Math can be incorporated into almost every science lesson taught. Flower Power multiplication can be bunches and bunches of fun. It teaches the student real, "SEED-ESTEEM".
Have the students tear apart a flower such as a peonies where the seeds are visible. This activity will also work with a fruit such as an apple or orange. Students count the number of seeds in one fruit and then practice their multiplication by calculating the amount of seeds that would be in 10 fruit or flowers, in 20, in 100. Multiplication seed-esteems keeps growing!

LANGUAGE ARTS / LITERATURE

Refer back to the story of Miss Rumphius and asked the students what they will do in their lives to ,"Make the world a better place". Have them create their own story or booklet on their future lives of changing the world.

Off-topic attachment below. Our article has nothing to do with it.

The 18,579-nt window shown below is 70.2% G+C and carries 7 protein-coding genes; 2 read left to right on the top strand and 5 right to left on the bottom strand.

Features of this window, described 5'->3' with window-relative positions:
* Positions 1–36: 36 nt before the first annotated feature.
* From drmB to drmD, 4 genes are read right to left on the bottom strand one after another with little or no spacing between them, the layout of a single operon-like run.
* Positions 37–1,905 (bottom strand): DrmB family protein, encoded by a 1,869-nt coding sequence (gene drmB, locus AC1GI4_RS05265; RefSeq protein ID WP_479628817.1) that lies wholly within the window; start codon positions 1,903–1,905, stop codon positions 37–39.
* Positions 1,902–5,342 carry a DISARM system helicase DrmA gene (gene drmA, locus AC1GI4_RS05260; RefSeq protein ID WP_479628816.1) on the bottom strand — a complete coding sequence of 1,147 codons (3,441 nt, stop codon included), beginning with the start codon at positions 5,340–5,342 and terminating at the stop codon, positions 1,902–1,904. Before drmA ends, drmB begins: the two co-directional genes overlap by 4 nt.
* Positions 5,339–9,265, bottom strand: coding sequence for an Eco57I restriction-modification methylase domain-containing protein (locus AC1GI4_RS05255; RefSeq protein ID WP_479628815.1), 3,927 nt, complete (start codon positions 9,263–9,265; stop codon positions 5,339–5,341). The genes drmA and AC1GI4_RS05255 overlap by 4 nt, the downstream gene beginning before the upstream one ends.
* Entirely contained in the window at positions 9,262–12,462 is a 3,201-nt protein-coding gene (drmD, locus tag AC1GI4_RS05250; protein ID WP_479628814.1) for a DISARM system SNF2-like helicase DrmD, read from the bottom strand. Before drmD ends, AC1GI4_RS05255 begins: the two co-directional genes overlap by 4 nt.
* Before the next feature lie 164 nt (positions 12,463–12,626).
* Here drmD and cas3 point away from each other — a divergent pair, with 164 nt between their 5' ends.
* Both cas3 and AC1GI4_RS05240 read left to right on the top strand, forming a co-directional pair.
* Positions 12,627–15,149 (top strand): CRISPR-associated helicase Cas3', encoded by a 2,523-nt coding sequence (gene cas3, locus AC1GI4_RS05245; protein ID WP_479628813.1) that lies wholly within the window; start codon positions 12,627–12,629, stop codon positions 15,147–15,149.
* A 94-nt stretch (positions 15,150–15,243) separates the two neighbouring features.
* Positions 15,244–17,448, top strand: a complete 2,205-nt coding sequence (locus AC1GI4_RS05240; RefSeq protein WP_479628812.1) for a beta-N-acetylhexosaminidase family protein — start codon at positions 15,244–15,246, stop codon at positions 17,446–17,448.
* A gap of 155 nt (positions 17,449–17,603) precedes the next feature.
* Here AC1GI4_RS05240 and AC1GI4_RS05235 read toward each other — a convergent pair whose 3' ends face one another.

ART:

Lupine Art (The type of flowers in the story of Miss Rumphius.
Have students create the petals by placing their thumbs in paint and making a thumb print for each individual petal.

GEOGRAPHY:

Research State Flowers. Have students draw on a 3 X 5 index card and connect with a yarn to the place on the map where it is located.

Put on overhead projector as you work through the video lesson to sing each verse between new material learned.


HOW DO PLANTS POLLINATE
(To the tune of This Land Is Your Land)

What does a plant need to
Make a new seed?
Three things give flowers
Reproductive powers-
The sticky pollen,
The slender stamen
and pistils that make a flower whole.

What gets the pollen going
To keep new plants growing?
Different kinds of birds do,
Or the wind that's blowing.
Butterflies and bees,
Carry pollen they need
That's what makes pollination work.

If a flower's not scented,
Not brightly colored,
And the flowers are smaller
In clusters tighter
With stamens longer
the signs are stronger
This plant spreads pollen on the wind.

Pollinators help plants
To make their seeds.
Plants offer food
Pollinators need.
Getting and giving
What they need for living.
That part of the balance of our world.

Master Teacher: Teresa Hunsaker